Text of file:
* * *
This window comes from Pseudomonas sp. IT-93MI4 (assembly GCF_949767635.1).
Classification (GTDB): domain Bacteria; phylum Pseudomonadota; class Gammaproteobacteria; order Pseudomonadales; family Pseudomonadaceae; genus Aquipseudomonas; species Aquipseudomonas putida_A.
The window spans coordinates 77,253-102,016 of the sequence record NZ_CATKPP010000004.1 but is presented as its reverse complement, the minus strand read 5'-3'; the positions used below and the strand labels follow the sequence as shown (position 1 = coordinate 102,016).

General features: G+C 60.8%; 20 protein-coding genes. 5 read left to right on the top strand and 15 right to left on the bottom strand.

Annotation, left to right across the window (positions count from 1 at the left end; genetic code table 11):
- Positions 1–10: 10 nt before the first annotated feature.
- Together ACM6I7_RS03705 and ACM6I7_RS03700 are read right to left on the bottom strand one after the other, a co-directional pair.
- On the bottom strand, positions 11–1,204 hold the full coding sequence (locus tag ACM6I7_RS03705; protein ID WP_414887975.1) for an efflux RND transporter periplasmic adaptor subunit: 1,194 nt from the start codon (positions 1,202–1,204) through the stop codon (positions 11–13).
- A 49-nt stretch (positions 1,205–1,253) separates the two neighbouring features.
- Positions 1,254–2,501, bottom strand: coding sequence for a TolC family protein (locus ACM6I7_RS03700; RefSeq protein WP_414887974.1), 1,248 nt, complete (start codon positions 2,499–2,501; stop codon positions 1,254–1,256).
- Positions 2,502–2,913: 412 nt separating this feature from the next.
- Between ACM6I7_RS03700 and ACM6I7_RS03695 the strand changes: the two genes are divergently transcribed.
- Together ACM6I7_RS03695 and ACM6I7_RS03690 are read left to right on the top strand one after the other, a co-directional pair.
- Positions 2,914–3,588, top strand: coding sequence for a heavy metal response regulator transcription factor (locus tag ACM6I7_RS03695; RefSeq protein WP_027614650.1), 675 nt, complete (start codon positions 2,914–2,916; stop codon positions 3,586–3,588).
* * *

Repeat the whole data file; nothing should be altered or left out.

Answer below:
This window comes from Pseudomonas sp. IT-93MI4 (assembly GCF_949767635.1).
Classification (GTDB): domain Bacteria; phylum Pseudomonadota; class Gammaproteobacteria; order Pseudomonadales; family Pseudomonadaceae; genus Aquipseudomonas; species Aquipseudomonas putida_A.
The window spans coordinates 77,253-102,016 of the sequence record NZ_CATKPP010000004.1 but is presented as its reverse complement, the minus strand read 5'-3'; the positions used below and the strand labels follow the sequence as shown (position 1 = coordinate 102,016).

General features: G+C 60.8%; 20 protein-coding genes. 5 read left to right on the top strand and 15 right to left on the bottom strand.

Annotation, left to right across the window (positions count from 1 at the left end; genetic code table 11):
- Positions 1–10: 10 nt before the first annotated feature.
- Together ACM6I7_RS03705 and ACM6I7_RS03700 are read right to left on the bottom strand one after the other, a co-directional pair.
- On the bottom strand, positions 11–1,204 hold the full coding sequence (locus tag ACM6I7_RS03705; protein ID WP_414887975.1) for an efflux RND transporter periplasmic adaptor subunit: 1,194 nt from the start codon (positions 1,202–1,204) through the stop codon (positions 11–13).
- A 49-nt stretch (positions 1,205–1,253) separates the two neighbouring features.
- Positions 1,254–2,501, bottom strand: coding sequence for a TolC family protein (locus ACM6I7_RS03700; RefSeq protein WP_414887974.1), 1,248 nt, complete (start codon positions 2,499–2,501; stop codon positions 1,254–1,256).
- Positions 2,502–2,913: 412 nt separating this feature from the next.
- Between ACM6I7_RS03700 and ACM6I7_RS03695 the strand changes: the two genes are divergently transcribed.
- Together ACM6I7_RS03695 and ACM6I7_RS03690 are read left to right on the top strand one after the other, a co-directional pair.
- Positions 2,914–3,588, top strand: coding sequence for a heavy metal response regulator transcription factor (locus tag ACM6I7_RS03695; RefSeq protein WP_027614650.1), 675 nt, complete (start codon positions 2,914–2,916; stop codon positions 3,586–3,588).